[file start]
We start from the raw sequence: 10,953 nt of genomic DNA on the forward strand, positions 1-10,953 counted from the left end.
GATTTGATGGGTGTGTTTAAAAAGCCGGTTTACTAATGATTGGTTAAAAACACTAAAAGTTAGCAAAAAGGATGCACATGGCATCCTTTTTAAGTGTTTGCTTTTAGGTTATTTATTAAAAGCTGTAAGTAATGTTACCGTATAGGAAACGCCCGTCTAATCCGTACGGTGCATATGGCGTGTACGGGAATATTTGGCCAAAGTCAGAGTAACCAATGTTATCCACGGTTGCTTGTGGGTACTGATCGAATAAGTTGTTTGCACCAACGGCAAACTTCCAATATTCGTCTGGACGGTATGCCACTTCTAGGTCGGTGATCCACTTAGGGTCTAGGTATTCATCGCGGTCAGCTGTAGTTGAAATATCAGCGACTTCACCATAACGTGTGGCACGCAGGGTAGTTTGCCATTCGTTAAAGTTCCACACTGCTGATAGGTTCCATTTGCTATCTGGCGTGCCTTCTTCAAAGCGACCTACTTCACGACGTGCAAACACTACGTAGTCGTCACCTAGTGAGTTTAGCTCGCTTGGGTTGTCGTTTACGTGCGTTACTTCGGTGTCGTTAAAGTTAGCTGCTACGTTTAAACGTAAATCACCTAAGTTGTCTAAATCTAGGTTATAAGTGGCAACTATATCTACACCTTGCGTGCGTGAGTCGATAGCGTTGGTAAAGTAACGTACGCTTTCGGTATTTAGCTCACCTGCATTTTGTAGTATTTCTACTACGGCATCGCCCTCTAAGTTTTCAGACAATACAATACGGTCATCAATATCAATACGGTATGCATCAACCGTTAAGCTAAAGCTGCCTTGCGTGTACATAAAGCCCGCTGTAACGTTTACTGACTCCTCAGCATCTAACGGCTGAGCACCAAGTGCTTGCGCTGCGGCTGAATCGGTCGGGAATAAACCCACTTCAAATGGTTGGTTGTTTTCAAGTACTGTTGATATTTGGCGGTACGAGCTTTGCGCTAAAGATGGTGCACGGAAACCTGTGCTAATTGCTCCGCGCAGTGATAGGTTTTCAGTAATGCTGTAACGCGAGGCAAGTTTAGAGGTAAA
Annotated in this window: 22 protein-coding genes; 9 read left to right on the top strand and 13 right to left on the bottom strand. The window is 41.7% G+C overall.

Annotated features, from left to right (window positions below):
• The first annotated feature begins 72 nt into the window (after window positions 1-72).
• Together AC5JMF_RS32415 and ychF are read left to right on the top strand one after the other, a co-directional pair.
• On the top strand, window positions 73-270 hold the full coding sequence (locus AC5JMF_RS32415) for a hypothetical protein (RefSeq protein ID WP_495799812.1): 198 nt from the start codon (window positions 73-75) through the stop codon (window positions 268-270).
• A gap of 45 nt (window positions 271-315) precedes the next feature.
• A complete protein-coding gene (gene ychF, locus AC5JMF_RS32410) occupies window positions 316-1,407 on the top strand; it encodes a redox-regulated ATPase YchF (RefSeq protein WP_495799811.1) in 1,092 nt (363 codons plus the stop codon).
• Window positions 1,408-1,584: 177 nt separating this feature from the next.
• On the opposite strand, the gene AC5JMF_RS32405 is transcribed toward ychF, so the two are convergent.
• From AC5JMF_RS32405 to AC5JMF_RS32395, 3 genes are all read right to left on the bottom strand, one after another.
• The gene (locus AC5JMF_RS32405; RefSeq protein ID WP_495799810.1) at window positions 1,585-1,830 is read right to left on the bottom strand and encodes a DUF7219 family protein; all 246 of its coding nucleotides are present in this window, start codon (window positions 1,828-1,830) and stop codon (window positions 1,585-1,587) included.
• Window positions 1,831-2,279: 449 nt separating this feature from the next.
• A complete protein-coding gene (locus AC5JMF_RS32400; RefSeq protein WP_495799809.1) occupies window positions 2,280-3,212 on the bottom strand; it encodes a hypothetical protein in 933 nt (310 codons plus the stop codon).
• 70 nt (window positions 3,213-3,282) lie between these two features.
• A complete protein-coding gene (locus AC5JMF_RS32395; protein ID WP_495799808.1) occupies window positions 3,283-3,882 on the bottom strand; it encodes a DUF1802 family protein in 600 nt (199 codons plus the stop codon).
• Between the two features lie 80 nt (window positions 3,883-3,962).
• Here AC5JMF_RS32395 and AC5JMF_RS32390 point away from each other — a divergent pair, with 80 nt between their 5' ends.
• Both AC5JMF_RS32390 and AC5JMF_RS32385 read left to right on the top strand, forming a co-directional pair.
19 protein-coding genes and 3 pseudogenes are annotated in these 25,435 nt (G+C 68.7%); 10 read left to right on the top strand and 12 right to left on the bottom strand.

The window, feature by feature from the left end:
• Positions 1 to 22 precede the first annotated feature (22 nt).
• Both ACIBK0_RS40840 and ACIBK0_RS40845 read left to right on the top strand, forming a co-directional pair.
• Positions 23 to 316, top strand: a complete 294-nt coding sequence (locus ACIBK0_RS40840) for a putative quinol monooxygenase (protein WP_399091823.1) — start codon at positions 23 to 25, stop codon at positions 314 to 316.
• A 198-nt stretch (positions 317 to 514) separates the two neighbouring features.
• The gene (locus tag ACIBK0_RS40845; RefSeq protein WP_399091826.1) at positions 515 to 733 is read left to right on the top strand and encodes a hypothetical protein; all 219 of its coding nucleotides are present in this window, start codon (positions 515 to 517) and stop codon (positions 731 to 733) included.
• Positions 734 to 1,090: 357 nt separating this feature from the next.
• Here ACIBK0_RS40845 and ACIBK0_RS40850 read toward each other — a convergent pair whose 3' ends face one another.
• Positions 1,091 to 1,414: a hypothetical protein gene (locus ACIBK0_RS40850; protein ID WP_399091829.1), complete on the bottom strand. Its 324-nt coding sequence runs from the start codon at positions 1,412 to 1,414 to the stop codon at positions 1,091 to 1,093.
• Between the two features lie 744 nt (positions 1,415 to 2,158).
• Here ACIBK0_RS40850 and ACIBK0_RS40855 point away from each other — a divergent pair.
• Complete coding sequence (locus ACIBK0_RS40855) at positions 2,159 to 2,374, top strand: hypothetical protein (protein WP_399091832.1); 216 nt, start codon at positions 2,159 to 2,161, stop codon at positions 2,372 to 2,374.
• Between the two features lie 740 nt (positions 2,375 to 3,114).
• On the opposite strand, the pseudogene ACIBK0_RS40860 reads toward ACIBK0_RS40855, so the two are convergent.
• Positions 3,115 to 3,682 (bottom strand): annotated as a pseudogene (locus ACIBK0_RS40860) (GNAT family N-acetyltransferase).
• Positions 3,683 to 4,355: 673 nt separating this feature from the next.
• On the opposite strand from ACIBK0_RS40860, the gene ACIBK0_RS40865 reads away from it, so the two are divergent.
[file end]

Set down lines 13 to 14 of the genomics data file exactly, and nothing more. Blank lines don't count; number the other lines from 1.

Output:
• The gene (locus AC5JMF_RS32405; RefSeq protein ID WP_495799810.1) at window positions 1,585-1,830 is read right to left on the bottom strand and encodes a DUF7219 family protein; all 246 of its coding nucleotides are present in this window, start codon (window positions 1,828-1,830) and stop codon (window positions 1,585-1,587) included.
• Window positions 1,831-2,279: 449 nt separating this feature from the next.